New phone system
As you might have worked out...new everything! New build (primary), blah blah...if you were spec-ing a phone system what would you put in? Future looking but not overkill. Again, this is an area I have (very) little knowledge in so any good guides/info you've come across would be helpful - if only to satisfy my annoying curiosity! Is ISDN the done thing nowadays or have things moved on?! I hear and read about VOIP but not sure if this is an extra to a conventional phone line or takes the place of one!
I like to think of a phone system in 2 parts:
Internal lines / phones (the stuff that goes to the desk)
External lines / connectivity (ISDN / analogue / SIP)
Internally you have 2 main options (you can do hybrid on some systems) - VOIP or Traditional Analogue/Digital
VOIP means it can use your existing network - switches, network points, routers, PoE etc.
A traditional system tends to use its own cabling (it can be structures CAT5/6) and distribution boxes.
Hybrid systems can use some of each.
Externally you have the incoming / outgoing calls.
SIP sends calls via a gateway on the internet - pros - cheaper to run and expand, cons - all eggs in one basket - no internet no phone lines.
ISDN - 2 lines per basic channel - pros - most systems can handle these, a well know solution - cons - not the cheapest solution.
Analogue - the type of phone line you have at home typically - pros - basic, easy to understand, line works in a power cut - cons - not flexible
You can on some systems mix and match the above, but the more you add the more it costs.
My experience is that the desk phones tend to be the biggest cost of a system. While staff may say they don't want / envisage using computer integration (dialling, popups, etc.) we found it is now one of the most used and liked aspects.
Getting the main system users involved in choosing the handsets will get you some good brownie points.
Excellent thanks! So, where I currently am we have four (I think) incoming lines which I presume are ISDN. There is a controller in one of the data cabinets. Desktop phones plug into Cat5 wall sockets (with a dongle) which is connected into a separate patch panel which is then routed back to the controller thus totally separate from the main network. If we want a phone in another part of the building, we need to have a dongle, a free network socket, plug the relevant patch lead into the phone patch panel, pay lots to reconfigure the controller (unless replacing an existing phone) and finally hope for the best! What I'd like to be able to do is be working in another part of the building, plug a phone in and have it work without reconfiguring anything or better still, have a hands free phone (or an App on my smartphone) that could just connect to the school-wide WiFi and work! Or am I being overly optimistic?!
I'm not sure I like the complete 'eggs in one basket' approach of just relying on the internet connection just yet though.
I would look at the Avaya VOIP kit, I think its fairly cheap to setup, if you expand to OneX you can have the software on PC's to save handset costs or to help those who work all over (laptops). We have ours going out via 30 channel ISDN.
Ive just gone down the VOIP route using FreePBX and yealink handsets - How Many phones are you talking about? If its less then 10 hosted VOIP might be cheaper then ISDN/SIP etc.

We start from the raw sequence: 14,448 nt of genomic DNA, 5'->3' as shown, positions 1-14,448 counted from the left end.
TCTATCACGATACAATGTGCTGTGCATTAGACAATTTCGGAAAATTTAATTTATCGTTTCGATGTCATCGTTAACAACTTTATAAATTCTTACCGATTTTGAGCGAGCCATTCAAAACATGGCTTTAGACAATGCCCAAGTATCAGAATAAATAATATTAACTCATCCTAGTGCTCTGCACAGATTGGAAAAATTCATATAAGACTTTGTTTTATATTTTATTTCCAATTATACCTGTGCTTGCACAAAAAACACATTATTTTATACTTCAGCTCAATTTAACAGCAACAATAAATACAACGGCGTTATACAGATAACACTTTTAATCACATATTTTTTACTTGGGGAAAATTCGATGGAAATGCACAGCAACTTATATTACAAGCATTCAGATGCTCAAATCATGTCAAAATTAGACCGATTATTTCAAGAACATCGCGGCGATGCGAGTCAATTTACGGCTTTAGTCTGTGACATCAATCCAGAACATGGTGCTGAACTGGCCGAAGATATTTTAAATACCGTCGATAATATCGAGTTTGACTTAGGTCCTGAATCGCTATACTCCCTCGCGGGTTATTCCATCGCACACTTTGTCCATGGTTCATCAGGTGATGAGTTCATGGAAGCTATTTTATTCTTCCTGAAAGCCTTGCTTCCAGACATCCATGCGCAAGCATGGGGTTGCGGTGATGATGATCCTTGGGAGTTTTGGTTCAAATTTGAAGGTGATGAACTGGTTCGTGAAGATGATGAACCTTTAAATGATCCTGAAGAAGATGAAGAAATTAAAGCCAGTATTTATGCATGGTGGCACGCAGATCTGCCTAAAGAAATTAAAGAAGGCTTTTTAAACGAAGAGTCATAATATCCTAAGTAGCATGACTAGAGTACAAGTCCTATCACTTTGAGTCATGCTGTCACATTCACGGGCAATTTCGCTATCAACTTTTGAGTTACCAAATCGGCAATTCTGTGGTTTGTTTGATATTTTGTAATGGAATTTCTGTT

I would only recommend a hosted VOIP system if you have a good internet connection from past experience you need a good solid connection for this to work.
Yes you need to make sure the adsl line is voice certified. The VOIP providers i looked at where Natterbox and VOIPlicity and both can provide the lines.
Originally Posted by MatthewL
Max 7 phones I suppose. So, ISDN in (to avoid relying solely on internet connection) but an internal system that allows use of VOIP rather than traditional cabling? Would this allow use of internet based calling (presumably through a third party provider) as well or in the future?
But then you have the argument that these days adsl is just as reliable as ISDN (when you point to IP addresses rather then DNS). DNS is the weak link and probably always will be - for 7 phones you would need only .7Mb Line to go hosted on average. Most of the site hosted boxes will be overkill for you imho.
Originally Posted by djones
Ive moved an entire secondary school to SIP trunks on a leased line (10 trunks)
Internet calling tends to use SIP to connect to an online endpoint form where it is then routed.
Rough pricing breakdown of ISDN vs SIP Vs Hosted
ISDN is Roughly £15 per channel per month.
SIP is anywhere between £3 - £8 per channel per month
Hosted is between £7 and £12 per phone per month
Have a play with Elastix, its what we have used here since 2009, we love it. Its a free PBX system. We have 8 ISDN Channels, and 50 Extentions. Rarely have more than 6 simultanious outbound/inbound calls.
Ok, food for thought!
Originally Posted by glennda
Forgive me if I'm being thick with FreePBX and Elastix (and others I assume) but are they are essentially a Linux distro installed on dedicated hardware (or VM like Hyper-V?) and presumably have a card installed with a number of ISDN/analogue phone lines plugged in? IP phones then plug into the network and communicate with the Elastix system which in turn routes internally or externally via the interface card and the external phone lines?
Originally Posted by Quackers
Asterix or Avaya VOIP systems
We installed a Splicecom VOIP system a few months back, see some of my blog posts for more info.
I did play with Elastix as well, setup a temporary system that ran for nearly a year to get connectivity to some parts of the school before hand; worked well. I still have a bunch of Grandstream Phones up for sell (see the classifieds) which we used on this project if your interested?